353 cereal samples (wheat: 193; triticale: 71; barley: 46; oats: 27; rye: 16) were randomly sampled and assayed for deoxynivalenol (DON) and zearalenone using ELISA kits. Positive samples were analysed using GC-MS for DON determination and HPLC for zearalenone determination. DON levels > 1 mg/kg (up to 12 mg/kg) were detected in 4 wheat and in 4 triticale samples, and zearalenone levels > 200 µg/kg (up to 1.6 mg/kg) were detected in 2 wheat and in 5 triticale samples. None of the other cereals contained > 1 mg/kg DON or > 200 µg/kg zearalenone. The percentage of contaminated samples was higher in 2002 than in previous years presumably because adverse weather conditions had favoured fusarium growth. Nevertheless, the percentage of contaminated samples was low and the risk of fusariotoxicosis in animals that consume compound feeds formulated with indigenous cereals is therefore considered to be small.
Stable climate has an important impact on the respiratory health of horses. In a study on indoor climate quality, three different ventilation systems were tested.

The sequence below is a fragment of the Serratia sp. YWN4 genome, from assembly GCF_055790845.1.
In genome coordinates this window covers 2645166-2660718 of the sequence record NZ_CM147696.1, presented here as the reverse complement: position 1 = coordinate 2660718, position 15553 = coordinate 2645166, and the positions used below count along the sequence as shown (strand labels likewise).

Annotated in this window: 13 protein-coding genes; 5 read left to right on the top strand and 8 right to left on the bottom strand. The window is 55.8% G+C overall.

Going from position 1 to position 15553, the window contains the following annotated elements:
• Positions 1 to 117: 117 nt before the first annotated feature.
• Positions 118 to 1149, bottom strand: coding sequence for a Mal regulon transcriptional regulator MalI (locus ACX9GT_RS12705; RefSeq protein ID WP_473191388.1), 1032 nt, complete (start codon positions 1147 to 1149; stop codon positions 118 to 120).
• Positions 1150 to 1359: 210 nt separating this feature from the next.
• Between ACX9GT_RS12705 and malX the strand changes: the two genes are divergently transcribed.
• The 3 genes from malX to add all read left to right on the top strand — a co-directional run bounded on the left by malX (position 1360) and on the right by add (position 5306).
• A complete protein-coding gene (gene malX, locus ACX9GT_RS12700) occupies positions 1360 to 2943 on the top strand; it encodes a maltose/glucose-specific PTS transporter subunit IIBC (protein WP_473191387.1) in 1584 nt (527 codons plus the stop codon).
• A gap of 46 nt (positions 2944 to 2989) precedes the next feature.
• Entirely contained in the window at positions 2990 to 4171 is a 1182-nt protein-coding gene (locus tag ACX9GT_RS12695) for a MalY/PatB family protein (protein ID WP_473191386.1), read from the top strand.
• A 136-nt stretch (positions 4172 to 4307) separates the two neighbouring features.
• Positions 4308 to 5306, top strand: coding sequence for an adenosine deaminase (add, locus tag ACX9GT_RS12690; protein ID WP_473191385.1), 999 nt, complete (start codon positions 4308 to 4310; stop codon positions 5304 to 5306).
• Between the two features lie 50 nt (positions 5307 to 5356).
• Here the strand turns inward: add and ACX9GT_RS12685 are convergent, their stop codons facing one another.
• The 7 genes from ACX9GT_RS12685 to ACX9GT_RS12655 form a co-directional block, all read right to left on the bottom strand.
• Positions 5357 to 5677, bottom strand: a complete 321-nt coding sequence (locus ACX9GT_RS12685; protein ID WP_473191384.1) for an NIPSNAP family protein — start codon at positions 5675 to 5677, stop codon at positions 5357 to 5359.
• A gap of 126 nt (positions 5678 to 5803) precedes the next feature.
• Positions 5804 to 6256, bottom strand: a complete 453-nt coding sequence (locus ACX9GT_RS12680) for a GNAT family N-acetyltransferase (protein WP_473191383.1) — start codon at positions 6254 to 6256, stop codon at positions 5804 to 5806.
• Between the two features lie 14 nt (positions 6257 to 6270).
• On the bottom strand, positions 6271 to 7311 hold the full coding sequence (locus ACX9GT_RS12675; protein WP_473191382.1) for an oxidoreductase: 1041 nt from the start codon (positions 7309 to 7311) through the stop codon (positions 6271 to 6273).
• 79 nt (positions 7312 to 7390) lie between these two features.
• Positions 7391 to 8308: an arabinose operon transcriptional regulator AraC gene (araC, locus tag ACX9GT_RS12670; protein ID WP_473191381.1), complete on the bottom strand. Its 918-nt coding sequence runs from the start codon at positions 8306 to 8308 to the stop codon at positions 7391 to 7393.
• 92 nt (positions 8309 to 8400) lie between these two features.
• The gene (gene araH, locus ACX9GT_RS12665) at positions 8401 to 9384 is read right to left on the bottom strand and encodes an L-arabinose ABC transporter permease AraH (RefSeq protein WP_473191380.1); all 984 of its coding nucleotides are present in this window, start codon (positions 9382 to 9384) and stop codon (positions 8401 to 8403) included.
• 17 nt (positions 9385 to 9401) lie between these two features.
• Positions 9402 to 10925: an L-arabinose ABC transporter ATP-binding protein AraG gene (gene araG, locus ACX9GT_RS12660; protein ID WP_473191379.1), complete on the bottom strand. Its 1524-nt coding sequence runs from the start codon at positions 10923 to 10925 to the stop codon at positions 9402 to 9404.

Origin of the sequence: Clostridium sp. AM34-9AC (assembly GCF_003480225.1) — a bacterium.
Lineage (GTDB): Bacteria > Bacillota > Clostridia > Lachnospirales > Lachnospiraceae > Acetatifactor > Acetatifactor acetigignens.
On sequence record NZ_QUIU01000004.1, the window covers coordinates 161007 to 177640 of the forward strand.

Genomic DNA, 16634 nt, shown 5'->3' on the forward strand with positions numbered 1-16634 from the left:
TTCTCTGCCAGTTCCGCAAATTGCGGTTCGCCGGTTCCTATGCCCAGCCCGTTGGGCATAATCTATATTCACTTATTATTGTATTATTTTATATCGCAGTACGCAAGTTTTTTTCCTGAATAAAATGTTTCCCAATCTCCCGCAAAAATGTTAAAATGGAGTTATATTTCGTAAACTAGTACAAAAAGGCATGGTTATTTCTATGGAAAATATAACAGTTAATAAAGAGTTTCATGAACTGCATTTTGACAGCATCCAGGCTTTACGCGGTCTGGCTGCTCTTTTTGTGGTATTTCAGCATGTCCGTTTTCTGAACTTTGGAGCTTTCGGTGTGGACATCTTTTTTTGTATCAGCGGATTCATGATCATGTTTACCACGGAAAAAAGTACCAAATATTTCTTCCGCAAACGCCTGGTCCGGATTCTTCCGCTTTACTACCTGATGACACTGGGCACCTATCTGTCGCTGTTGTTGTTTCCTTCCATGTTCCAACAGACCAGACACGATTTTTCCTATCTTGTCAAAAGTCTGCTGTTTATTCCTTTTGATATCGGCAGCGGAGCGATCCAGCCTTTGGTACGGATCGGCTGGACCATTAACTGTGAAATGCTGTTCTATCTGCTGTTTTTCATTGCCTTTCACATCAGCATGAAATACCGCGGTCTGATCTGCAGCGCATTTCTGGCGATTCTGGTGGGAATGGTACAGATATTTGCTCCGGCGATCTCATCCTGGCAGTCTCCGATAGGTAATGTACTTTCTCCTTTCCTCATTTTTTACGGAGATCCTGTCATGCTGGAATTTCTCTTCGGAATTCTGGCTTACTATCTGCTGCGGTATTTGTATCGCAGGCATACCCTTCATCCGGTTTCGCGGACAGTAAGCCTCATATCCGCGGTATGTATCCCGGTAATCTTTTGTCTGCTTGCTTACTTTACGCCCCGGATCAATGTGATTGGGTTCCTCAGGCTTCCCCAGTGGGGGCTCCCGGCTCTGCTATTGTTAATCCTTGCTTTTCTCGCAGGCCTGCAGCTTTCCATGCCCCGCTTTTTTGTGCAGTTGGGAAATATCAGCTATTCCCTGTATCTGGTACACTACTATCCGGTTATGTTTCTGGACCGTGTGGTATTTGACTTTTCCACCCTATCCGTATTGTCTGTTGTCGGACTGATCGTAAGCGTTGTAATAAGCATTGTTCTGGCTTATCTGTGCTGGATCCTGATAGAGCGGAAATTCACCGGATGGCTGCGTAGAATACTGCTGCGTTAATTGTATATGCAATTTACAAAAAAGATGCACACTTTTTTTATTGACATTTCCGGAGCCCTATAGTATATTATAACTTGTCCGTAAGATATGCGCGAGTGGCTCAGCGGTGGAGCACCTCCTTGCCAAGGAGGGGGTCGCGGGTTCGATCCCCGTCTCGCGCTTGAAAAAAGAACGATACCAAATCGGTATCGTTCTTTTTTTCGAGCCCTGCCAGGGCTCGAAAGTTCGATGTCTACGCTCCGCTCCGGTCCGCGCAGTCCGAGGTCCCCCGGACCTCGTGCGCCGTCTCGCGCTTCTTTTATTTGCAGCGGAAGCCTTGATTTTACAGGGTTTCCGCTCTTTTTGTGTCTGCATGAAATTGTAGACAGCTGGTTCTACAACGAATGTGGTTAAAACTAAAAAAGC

Although milk-production oriented (MPO) cow breeds have also become established in the mountain region, farms with the dual-purpose ‘Original Simmental’ breed are proving to be economically viable, with lower costs and higher direct payments making up for lower revenues from milk.
High milk yields before drying-off increase the risk of udder infections during the dry period. An online survey highlights what drying-off methods are currently used and how farmers rate the ‘incomplete milking’ approach for reducing milk yield.